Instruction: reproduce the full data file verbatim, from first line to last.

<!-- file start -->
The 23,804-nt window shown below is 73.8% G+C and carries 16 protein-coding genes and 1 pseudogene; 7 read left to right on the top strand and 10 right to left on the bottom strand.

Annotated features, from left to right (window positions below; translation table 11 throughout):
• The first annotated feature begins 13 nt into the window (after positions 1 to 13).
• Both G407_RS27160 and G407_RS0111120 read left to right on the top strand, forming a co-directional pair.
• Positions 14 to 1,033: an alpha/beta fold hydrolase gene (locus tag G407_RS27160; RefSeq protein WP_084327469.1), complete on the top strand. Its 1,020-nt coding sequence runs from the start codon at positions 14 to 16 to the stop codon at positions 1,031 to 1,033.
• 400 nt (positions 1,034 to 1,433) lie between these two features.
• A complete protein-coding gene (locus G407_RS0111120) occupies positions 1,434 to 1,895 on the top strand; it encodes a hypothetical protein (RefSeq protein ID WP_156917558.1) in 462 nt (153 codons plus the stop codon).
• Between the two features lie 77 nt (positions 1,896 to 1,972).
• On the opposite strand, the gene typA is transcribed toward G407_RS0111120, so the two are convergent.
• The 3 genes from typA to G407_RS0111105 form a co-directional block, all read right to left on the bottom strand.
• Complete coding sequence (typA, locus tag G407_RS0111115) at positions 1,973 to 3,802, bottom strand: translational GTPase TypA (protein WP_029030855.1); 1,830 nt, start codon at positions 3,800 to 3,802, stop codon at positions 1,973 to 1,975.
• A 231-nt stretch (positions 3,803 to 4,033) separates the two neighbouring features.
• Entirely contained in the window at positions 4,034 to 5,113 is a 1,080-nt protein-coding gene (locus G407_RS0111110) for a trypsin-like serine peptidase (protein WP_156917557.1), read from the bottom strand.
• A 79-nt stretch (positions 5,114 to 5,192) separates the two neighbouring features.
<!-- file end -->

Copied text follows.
The 23,804-nt window shown below is 73.8% G+C and carries 16 protein-coding genes and 1 pseudogene; 7 read left to right on the top strand and 10 right to left on the bottom strand.

Annotated features, from left to right (window positions below; translation table 11 throughout):
• The first annotated feature begins 13 nt into the window (after positions 1 to 13).
• Both G407_RS27160 and G407_RS0111120 read left to right on the top strand, forming a co-directional pair.
• Positions 14 to 1,033: an alpha/beta fold hydrolase gene (locus tag G407_RS27160; RefSeq protein WP_084327469.1), complete on the top strand. Its 1,020-nt coding sequence runs from the start codon at positions 14 to 16 to the stop codon at positions 1,031 to 1,033.
• 400 nt (positions 1,034 to 1,433) lie between these two features.
• A complete protein-coding gene (locus G407_RS0111120) occupies positions 1,434 to 1,895 on the top strand; it encodes a hypothetical protein (RefSeq protein ID WP_156917558.1) in 462 nt (153 codons plus the stop codon).
• Between the two features lie 77 nt (positions 1,896 to 1,972).
• On the opposite strand, the gene typA is transcribed toward G407_RS0111120, so the two are convergent.
• The 3 genes from typA to G407_RS0111105 form a co-directional block, all read right to left on the bottom strand.
• Complete coding sequence (typA, locus tag G407_RS0111115) at positions 1,973 to 3,802, bottom strand: translational GTPase TypA (protein WP_029030855.1); 1,830 nt, start codon at positions 3,800 to 3,802, stop codon at positions 1,973 to 1,975.
• A 231-nt stretch (positions 3,803 to 4,033) separates the two neighbouring features.
• Entirely contained in the window at positions 4,034 to 5,113 is a 1,080-nt protein-coding gene (locus G407_RS0111110) for a trypsin-like serine peptidase (protein WP_156917557.1), read from the bottom strand.
• A 79-nt stretch (positions 5,114 to 5,192) separates the two neighbouring features.